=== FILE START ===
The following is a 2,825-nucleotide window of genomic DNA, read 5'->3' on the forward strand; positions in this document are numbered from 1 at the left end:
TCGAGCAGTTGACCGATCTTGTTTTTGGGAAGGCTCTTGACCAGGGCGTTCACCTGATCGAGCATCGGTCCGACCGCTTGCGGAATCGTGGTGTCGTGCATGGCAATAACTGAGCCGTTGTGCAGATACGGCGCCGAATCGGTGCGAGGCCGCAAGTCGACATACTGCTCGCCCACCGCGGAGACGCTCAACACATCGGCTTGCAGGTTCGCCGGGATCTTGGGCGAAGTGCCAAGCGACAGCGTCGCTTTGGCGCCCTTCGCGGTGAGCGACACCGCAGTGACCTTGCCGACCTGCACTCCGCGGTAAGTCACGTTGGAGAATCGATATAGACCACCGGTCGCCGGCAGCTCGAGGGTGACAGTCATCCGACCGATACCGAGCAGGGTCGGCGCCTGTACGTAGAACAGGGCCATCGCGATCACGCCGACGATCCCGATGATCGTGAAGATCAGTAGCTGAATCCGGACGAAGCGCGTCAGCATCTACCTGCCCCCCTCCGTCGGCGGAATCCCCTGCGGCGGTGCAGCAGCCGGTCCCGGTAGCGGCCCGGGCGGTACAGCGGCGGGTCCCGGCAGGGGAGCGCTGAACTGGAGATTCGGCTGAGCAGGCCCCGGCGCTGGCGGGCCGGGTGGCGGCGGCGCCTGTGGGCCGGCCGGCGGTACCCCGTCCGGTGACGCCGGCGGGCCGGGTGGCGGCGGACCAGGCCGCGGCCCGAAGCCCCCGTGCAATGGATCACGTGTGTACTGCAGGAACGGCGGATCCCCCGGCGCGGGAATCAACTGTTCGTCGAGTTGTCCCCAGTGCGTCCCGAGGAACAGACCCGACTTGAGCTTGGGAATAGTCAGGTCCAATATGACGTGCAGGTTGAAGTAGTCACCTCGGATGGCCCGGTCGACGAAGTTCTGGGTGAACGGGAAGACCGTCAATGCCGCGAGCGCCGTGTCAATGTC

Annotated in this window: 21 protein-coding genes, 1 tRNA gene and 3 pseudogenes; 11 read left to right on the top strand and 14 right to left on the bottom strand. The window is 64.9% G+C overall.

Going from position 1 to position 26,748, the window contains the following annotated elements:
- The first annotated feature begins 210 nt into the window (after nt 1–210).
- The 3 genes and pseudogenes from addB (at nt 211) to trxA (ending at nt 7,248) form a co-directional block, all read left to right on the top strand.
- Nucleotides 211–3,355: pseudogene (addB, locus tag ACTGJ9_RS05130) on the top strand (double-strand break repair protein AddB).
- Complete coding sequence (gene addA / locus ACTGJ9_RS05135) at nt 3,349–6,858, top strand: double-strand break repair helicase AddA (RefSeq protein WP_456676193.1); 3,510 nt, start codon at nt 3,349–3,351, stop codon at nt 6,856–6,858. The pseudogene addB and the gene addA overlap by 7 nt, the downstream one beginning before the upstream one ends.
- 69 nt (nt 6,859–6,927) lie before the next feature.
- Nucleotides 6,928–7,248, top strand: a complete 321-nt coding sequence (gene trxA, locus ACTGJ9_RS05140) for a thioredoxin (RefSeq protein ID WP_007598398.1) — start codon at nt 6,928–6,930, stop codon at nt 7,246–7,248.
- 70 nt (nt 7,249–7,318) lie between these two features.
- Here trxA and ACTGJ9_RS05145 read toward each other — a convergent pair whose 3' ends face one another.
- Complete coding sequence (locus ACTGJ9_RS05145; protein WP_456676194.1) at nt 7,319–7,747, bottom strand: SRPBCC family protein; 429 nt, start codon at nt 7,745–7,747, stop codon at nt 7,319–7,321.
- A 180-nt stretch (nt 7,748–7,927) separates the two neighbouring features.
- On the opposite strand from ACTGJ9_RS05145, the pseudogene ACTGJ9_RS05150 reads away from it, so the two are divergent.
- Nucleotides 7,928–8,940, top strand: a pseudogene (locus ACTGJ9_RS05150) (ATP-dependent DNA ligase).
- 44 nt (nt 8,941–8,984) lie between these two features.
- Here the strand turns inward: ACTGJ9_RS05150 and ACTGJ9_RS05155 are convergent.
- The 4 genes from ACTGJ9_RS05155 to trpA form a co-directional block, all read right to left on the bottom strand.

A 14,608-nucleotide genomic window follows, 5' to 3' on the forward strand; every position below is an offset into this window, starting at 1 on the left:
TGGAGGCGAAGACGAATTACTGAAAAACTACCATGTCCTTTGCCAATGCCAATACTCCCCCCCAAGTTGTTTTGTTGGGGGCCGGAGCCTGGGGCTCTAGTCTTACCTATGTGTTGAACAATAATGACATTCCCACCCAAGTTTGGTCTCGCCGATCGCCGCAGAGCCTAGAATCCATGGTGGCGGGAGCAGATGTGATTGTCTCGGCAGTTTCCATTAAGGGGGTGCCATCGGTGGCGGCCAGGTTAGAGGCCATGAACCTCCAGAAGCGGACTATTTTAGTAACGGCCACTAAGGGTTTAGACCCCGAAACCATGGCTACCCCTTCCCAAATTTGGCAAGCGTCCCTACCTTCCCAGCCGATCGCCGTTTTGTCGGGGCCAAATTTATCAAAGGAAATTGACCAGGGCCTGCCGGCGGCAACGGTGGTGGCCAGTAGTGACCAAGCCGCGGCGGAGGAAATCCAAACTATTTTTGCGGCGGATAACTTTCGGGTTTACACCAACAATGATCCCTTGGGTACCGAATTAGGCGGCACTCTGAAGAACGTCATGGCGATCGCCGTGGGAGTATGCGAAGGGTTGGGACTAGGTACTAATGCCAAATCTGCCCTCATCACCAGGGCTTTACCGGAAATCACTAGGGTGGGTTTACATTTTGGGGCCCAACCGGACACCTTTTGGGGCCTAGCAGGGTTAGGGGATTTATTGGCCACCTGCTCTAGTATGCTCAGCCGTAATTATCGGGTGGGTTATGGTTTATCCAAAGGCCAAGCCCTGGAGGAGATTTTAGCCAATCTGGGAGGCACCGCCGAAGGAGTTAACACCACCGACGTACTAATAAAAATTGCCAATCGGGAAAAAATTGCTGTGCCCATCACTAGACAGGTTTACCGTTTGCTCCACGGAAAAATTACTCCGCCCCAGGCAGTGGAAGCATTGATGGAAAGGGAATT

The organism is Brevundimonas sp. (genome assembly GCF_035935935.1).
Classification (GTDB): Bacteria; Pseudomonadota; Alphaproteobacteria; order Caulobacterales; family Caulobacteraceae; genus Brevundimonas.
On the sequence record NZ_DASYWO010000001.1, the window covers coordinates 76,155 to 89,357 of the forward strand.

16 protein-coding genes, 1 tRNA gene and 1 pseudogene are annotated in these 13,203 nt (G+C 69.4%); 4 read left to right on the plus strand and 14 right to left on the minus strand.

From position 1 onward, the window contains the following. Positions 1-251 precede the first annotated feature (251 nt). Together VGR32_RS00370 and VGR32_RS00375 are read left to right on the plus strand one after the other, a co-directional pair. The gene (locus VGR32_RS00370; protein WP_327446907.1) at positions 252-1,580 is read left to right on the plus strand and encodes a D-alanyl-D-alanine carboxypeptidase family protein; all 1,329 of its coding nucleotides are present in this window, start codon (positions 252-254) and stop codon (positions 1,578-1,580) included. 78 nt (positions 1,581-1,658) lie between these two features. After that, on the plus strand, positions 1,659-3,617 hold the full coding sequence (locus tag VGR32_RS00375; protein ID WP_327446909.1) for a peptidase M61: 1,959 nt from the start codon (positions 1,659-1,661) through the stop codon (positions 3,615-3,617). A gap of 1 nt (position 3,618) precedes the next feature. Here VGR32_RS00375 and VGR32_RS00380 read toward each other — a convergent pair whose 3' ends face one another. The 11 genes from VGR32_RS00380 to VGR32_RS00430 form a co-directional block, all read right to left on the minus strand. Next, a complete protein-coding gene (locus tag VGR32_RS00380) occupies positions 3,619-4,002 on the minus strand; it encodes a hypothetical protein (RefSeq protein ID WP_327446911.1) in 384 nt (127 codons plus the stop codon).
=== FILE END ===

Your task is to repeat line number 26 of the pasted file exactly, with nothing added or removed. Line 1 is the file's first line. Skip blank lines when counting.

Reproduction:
From position 1 onward, the window contains the following. Positions 1-251 precede the first annotated feature (251 nt). Together VGR32_RS00370 and VGR32_RS00375 are read left to right on the plus strand one after the other, a co-directional pair. The gene (locus VGR32_RS00370; protein WP_327446907.1) at positions 252-1,580 is read left to right on the plus strand and encodes a D-alanyl-D-alanine carboxypeptidase family protein; all 1,329 of its coding nucleotides are present in this window, start codon (positions 252-254) and stop codon (positions 1,578-1,580) included. 78 nt (positions 1,581-1,658) lie between these two features. After that, on the plus strand, positions 1,659-3,617 hold the full coding sequence (locus tag VGR32_RS00375; protein ID WP_327446909.1) for a peptidase M61: 1,959 nt from the start codon (positions 1,659-1,661) through the stop codon (positions 3,615-3,617). A gap of 1 nt (position 3,618) precedes the next feature. Here VGR32_RS00375 and VGR32_RS00380 read toward each other — a convergent pair whose 3' ends face one another. The 11 genes from VGR32_RS00380 to VGR32_RS00430 form a co-directional block, all read right to left on the minus strand. Next, a complete protein-coding gene (locus tag VGR32_RS00380) occupies positions 3,619-4,002 on the minus strand; it encodes a hypothetical protein (RefSeq protein ID WP_327446911.1) in 384 nt (127 codons plus the stop codon).